Duck Broth (or Chicken)

P1040954

 

This the duck that keeps on giving. It began as a roast duck, then was turned into this broth which was used to make a delicious mushroom and duck risotto, as well as a tomato soup. You could substitute chicken to make this if you don’t happen to have duck.

This recipe is as simple as putting everything in a pot to simmer for a number of hours, then giving it time to cool before refrigerating it.

Thanks again Tony, the Accidental Agrarian, for the duck!

What you need:

  • 1 duck or chicken carcass
  • 1 onion, cut in half
  • 1 stalk celery
  • 1 or 2 carrots
  • 1 knob of ginger, sliced
  • a few cloves of garlic
  • 1 teaspoon peppercorns
  • 2 pieces of star anise
  • a bunch of parsley stems, if you have them

What you do:

  1. Put everything in a stock pot and cover with cold water. Bring it to a slow simmer and skim of any foam.
  2. Keep on a low simmer – just barely bubbling – for 3 to 4 hours, or more if you have the time.
  3. Strain off the liquid from the bones and vegetables and discard the solids. I use a fine sieve to do this, and line it with some cheesecloth if I want to keep all the fine bits out.
  4. Allow to cool to room temperature. I put the broth into canning jars and place them in a sink of cold water, changing the water when it gets warm. If it is cold enough outside I just put it out for the night.
  5. You can use it up or keep it for a few months in the freezer.

Roasted Pepper and Tomato soup

roasted pepper and tomato soup - trust in kim

 

This is a flavourful, somewhat spicy, and quite healthy soup – a perfect storm for me.

I created this soup to use up some chicken stock and red peppers that I had in my fridge, as well as some fresh corn that a friend brought over.  I’ve never made such a big batch of chicken stock, and ran out of room in my tiny freezer – this was a great way to use it up.  It’s got roasted bell and poblano peppers, as well as a dried ancho chile pureed into the tomatoes – I think the anchos are what takes this recipe to the next level, and I will definitely use this strategy of adding flavour into recipes in the future.

This would be great topped with avocado, or cilantro, or some Mexican crumbling cheese. And a wedge of lime to squeeze in.

Just a word about the roasted peppers: I know that some people like to get rid of every trace of the skin by washing the peppers, but I like to keep little bits of the skin on. This way it reminds me of the amazing sauces I ate in Mexico.  You always knew they were homemade and delicious if they had those flecks of black skin in them.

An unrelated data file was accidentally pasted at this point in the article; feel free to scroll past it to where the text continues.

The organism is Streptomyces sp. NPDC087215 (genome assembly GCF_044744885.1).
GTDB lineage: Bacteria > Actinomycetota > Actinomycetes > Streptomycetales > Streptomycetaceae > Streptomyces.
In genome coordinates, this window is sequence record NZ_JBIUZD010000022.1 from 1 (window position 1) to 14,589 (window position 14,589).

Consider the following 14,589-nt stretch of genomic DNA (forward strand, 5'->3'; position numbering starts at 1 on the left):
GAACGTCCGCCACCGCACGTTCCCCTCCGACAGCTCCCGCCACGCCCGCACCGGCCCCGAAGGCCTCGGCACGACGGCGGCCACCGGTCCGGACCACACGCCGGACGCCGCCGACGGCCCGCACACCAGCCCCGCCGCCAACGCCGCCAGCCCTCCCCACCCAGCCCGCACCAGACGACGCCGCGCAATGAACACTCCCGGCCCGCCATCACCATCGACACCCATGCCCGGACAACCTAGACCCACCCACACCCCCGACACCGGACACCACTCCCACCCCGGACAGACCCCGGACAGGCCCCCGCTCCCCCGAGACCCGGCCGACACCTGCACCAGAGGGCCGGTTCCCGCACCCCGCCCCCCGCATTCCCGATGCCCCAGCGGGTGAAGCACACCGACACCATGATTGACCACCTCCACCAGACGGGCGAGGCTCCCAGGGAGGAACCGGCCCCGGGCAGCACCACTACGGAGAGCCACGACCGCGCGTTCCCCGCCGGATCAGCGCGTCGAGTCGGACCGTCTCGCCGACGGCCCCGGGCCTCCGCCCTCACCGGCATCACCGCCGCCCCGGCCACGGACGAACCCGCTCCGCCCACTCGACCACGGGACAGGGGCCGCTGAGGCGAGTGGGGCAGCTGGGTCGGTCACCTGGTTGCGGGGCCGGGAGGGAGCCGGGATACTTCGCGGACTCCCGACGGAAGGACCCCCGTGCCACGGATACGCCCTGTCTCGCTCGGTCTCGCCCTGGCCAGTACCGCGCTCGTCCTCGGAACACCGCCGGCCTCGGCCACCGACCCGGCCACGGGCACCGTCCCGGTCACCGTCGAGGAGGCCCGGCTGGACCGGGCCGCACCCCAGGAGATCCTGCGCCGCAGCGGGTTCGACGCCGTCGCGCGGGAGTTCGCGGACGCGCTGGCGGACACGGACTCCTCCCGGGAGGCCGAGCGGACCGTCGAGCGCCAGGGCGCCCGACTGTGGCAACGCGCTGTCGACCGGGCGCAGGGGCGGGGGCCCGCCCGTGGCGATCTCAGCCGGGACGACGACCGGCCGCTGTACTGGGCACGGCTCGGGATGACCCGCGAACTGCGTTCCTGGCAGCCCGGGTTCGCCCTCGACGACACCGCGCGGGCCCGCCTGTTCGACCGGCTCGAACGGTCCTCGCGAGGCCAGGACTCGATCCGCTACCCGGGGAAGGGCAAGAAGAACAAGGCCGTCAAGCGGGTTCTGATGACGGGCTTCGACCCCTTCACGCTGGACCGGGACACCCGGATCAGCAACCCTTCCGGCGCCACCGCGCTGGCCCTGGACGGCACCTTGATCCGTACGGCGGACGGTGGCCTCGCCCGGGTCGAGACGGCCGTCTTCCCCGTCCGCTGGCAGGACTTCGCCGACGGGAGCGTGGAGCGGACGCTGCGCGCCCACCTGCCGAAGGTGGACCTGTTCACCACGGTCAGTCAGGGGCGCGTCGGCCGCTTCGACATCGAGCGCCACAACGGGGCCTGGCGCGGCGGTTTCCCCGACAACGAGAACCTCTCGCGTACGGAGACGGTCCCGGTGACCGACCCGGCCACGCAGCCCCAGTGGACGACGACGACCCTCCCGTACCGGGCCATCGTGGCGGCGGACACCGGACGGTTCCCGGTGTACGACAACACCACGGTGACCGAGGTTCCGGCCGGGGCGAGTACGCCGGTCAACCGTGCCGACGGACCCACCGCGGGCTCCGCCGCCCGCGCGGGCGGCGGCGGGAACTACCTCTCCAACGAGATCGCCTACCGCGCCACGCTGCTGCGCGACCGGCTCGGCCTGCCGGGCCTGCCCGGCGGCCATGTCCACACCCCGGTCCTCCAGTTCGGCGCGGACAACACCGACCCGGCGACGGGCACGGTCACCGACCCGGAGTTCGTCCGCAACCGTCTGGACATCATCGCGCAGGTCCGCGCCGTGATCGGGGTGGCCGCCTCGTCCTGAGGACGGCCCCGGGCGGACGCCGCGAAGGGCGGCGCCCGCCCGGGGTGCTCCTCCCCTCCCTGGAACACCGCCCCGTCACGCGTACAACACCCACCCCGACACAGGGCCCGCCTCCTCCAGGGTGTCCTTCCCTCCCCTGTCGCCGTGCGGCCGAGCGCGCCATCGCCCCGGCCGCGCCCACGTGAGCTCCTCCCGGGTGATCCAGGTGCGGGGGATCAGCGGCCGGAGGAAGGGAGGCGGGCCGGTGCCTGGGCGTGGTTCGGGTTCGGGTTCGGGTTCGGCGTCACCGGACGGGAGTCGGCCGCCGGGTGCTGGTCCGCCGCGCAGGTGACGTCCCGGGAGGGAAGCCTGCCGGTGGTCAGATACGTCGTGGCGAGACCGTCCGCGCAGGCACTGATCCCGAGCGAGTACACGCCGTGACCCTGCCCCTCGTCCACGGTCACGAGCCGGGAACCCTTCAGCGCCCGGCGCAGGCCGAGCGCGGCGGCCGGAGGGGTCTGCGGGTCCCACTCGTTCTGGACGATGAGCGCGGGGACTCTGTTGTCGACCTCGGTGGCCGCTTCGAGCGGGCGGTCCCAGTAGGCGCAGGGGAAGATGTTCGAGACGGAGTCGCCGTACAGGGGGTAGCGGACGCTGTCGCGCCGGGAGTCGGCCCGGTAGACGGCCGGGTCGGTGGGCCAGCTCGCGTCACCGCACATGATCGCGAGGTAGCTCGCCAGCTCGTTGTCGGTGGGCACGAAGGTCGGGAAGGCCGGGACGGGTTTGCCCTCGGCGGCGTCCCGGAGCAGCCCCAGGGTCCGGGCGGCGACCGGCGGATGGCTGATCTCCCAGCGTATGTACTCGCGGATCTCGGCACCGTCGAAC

What you need:

  • 1 dried ancho chile
  • 1 – 398mL/14 oz fire roasted tomatoes
  • 1 red, orange or yellow bell pepper
  • 1 poblano pepper
  • olive oil
  • 1/2 a large sweet onion, diced
  • 1 chicken breast or 2 thighs (omit for vegetarians!)
  • 3 cloves garlic, chopped
  • 1 – 425 grams / 15 oz can of pinto beans, drained
  • 2 ears of fresh corn (substitute with peaches and cream canned corn  – I don’t personally like frozen)
  • 4-6 cups chicken broth (substitute vegetable broth)
  • optional:
  • lime
  • avocado
  • Mexican crumbling cheese
  • cilantro
  • hot sauce for those who like it

What you do:

  1. Roast the peppers over a gas stove or barbecue, turning frequently with tongs until all the skin is charred and black.  Place in a container fitted with a lid until it cools a bit, 10-15 minutes.
  2. Roast the dry ancho chile very briefly over the flame, then remove the stem and seeds.  Add this to a blender along with the can of tomatoes.  Puree until smooth.
  3. In a large pot over a medium flame drizzle in a little olive oil (I use less than 1 tablespoon).  Add the onions and cook, stirring from time to time, for a few minutes.  Add the garlic and cook for another few minutes, but don’t let the garlic brown.
  4. Add the chicken, if you are using it, and let that cook for a few minutes before pouring in the broth and tomato/ancho mixture. Let this simmer for 15-20 minutes. Remove the chicken and chop it up, then add it back to the soup.
  5. Meanwhile, remove the blackened skin from the peppers, then remove the stem and seeds.   Chop the peppers, then add them to the soup.
  6. Drain and rinse the beans and add them to the soup.  Cut the corn off the cobs and add that to the soup.  Let this simmer for a few minutes, then season with salt and a little pepper to taste.
  7. Garnish with toppings of your choice.